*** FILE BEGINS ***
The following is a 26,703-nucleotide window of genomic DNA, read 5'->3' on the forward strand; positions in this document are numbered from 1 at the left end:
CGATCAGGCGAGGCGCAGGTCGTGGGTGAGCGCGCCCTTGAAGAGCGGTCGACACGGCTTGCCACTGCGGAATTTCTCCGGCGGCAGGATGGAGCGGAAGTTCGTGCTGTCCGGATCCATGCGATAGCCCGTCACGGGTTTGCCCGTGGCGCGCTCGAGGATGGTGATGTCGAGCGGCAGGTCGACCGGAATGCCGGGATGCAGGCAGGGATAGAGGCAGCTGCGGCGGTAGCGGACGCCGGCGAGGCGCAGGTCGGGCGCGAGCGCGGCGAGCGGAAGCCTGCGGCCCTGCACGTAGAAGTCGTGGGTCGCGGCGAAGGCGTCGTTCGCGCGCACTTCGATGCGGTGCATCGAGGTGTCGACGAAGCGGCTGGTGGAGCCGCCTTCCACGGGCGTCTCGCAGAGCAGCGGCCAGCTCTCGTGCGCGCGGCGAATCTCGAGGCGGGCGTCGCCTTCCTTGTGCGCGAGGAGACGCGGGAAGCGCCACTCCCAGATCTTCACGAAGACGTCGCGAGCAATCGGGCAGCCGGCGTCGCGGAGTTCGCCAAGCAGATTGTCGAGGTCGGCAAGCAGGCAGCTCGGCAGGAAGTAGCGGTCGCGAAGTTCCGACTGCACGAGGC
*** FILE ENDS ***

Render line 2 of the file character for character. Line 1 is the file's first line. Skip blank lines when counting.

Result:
CGATCAGGCGAGGCGCAGGTCGTGGGTGAGCGCGCCCTTGAAGAGCGGTCGACACGGCTTGCCACTGCGGAATTTCTCCGGCGGCAGGATGGAGCGGAAGTTCGTGCTGTCCGGATCCATGCGATAGCCCGTCACGGGTTTGCCCGTGGCGCGCTCGAGGATGGTGATGTCGAGCGGCAGGTCGACCGGAATGCCGGGATGCAGGCAGGGATAGAGGCAGCTGCGGCGGTAGCGGACGCCGGCGAGGCGCAGGTCGGGCGCGAGCGCGGCGAGCGGAAGCCTGCGGCCCTGCACGTAGAAGTCGTGGGTCGCGGCGAAGGCGTCGTTCGCGCGCACTTCGATGCGGTGCATCGAGGTGTCGACGAAGCGGCTGGTGGAGCCGCCTTCCACGGGCGTCTCGCAGAGCAGCGGCCAGCTCTCGTGCGCGCGGCGAATCTCGAGGCGGGCGTCGCCTTCCTTGTGCGCGAGGAGACGCGGGAAGCGCCACTCCCAGATCTTCACGAAGACGTCGCGAGCAATCGGGCAGCCGGCGTCGCGGAGTTCGCCAAGCAGATTGTCGAGGTCGGCAAGCAGGCAGCTCGGCAGGAAGTAGCGGTCGCGAAGTTCCGACTGCACGAGGC